State offices and all DLLR physical locations will be closed to the public November 26 through November 28, 2014. However, Unemployment Insurance telephone and Web operations WILL be available on Wednesday, November 26.

DLLR's Division of Occupational and Professional Licensing

 

Code of Ethics - Maryland Board of Pilots

 

WORK RULES
Executive Summary

Over the years, the Association of Maryland Pilots (the "Association") has developed a detailed system of Operational Rules and Administrative Rules that are intended to provide a framework and protocol for managing the details of the day-to-day operations of the Association. The intention of the Operational Rules is to set forth, by common agreement, the rules for appointing and dispatching pilots. These rules assure that all of the Members of the Association will share equally in the provision of pilotage services so that disputes regarding working issues will be substantially reduced and, hopefully, eliminated. The Administrative Rules provide the framework for the operation of the Association, delineate relationships between the Association and individual pilots, and specify services provided by the Association to its Members.

Operational Rules and Administrative Rules are created by three possible procedures. The Members of the Association may submit a resolution to a vote by all of the Full Voting Members. Similarly, the Association's Board of Supervisors may issue a ruling to resolve a dispute. Additionally, the President of the Association may issue a ruling clarifying how a particular question is to be handled.

The Operational Rules and Administrative Rules are divided into a number of chapters, each dealing with separate subject matters. The Operational Rules chapters include such topics as order of turns, appointment protocols, determination of North Point time and procedures for requesting relief pilots. Likewise, the Administrative Rules chapters are concerned with matters such as operation of the Association's Board of Supervisors, financial issues and drug testing.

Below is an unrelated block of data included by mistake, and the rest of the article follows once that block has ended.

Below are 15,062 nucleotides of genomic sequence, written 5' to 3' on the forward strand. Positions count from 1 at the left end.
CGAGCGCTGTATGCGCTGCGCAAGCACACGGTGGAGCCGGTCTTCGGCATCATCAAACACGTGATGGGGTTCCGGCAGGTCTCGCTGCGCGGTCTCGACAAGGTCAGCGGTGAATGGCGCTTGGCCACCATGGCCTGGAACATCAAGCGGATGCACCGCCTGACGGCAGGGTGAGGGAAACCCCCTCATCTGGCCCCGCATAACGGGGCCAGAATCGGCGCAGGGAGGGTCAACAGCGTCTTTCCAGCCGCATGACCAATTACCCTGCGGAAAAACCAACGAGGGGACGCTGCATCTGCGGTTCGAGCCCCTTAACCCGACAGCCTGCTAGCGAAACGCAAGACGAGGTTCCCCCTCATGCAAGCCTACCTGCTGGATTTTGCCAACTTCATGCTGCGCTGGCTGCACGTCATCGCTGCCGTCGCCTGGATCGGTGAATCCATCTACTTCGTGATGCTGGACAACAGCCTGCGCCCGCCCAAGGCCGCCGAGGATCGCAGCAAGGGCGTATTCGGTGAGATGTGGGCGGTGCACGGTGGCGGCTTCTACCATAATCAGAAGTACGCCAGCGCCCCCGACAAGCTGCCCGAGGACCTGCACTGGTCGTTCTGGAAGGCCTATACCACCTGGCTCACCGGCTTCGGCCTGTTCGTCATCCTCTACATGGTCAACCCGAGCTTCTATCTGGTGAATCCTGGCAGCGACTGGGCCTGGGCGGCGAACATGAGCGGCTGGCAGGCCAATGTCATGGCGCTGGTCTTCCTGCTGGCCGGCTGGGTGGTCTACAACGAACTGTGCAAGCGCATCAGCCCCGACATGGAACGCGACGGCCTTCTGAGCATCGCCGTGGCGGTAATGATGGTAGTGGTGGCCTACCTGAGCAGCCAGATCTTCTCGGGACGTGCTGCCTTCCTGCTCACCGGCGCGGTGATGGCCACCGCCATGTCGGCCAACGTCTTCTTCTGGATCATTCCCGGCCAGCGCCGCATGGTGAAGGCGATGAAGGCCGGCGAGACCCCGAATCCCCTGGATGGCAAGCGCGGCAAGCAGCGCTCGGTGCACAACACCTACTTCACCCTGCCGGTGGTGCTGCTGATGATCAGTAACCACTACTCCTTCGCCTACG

The Operational Rules are intended to deal with the varying factors which impact the delivery of pilotage services by the Association's Members in a manner which will equalize the burdens and obligations of performing pilotage duties. For instance, ships are able to sail at differing speeds, and work loads need to be equalized between pilots working jobs on the several segments of the Bay run and those assigned to the C & D Canal run. In the winter, these services also need to be coordinated with the burdens assumed by pilots placed on a separately maintained Ice List.

Operational Rules determine when and where pilots will be appointed to ships and, as appropriate, flown to or from Cape Henry. They include provisions regarding rest periods, when and where relief pilots are to be requested and when such pilots should board or debark. The Operational Rules control how time is to be counted for purposes of placement on the rotation list and how the Members of the Association should deal with earned time off, compensatory time, going off duty and sick time. The ultimate goal of the Operational Rules is to remove any disputes between the Association's members concerning their sharing of pilotage assignments and their individual abilities to perform assigned pilotage duties safely and efficiently.

In general, the Operational Rules do not mandate safety in the provision of pilotage services. Rather, they put in place the procedures by which pilots can assure that they will be well rested and ready to undertake their professional duties when their turn comes up for assignment in the rotation list. Each pilot is responsible for making his or her own professional decisions with respect to how a particular assignment will be handled or whether there may be a problem with fatigue or sickness.

The Administrative Rules deal more with the functioning of the Association, its relationships with its member pilots and the services that it will and will not provide to its Members. Such rules take the Association beyond its bare statutory role as the collection agent for the member pilots and set up the infrastructure that the member pilots require in order to undertake their pilotage duties.